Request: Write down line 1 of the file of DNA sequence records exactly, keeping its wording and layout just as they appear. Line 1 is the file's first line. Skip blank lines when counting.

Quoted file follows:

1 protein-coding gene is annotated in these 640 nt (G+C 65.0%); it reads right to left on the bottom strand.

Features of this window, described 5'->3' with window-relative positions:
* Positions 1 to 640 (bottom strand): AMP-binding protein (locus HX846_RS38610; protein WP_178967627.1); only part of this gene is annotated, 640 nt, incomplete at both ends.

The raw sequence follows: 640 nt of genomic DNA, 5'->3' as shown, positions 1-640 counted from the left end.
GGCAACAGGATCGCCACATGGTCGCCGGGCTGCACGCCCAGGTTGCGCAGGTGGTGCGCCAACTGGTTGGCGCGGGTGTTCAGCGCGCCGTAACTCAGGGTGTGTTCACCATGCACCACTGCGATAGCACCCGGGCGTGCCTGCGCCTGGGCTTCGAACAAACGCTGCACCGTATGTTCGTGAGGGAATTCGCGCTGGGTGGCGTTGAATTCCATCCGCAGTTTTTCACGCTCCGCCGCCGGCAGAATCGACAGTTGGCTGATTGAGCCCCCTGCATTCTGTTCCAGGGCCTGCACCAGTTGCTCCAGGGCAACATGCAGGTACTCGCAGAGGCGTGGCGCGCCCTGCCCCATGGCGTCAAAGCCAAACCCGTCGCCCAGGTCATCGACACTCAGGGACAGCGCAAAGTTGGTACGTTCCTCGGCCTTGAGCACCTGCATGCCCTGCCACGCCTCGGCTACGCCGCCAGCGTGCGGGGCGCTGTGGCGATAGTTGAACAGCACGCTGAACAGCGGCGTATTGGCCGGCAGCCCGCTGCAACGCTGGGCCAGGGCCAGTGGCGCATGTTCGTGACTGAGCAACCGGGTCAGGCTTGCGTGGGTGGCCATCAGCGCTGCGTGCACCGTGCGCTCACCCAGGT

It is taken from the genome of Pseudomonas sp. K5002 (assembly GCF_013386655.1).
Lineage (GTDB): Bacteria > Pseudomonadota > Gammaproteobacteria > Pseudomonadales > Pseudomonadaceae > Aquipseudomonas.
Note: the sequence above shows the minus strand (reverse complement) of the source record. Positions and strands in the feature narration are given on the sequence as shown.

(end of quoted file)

1 protein-coding gene is annotated in these 640 nt (G+C 65.0%); it reads right to left on the bottom strand.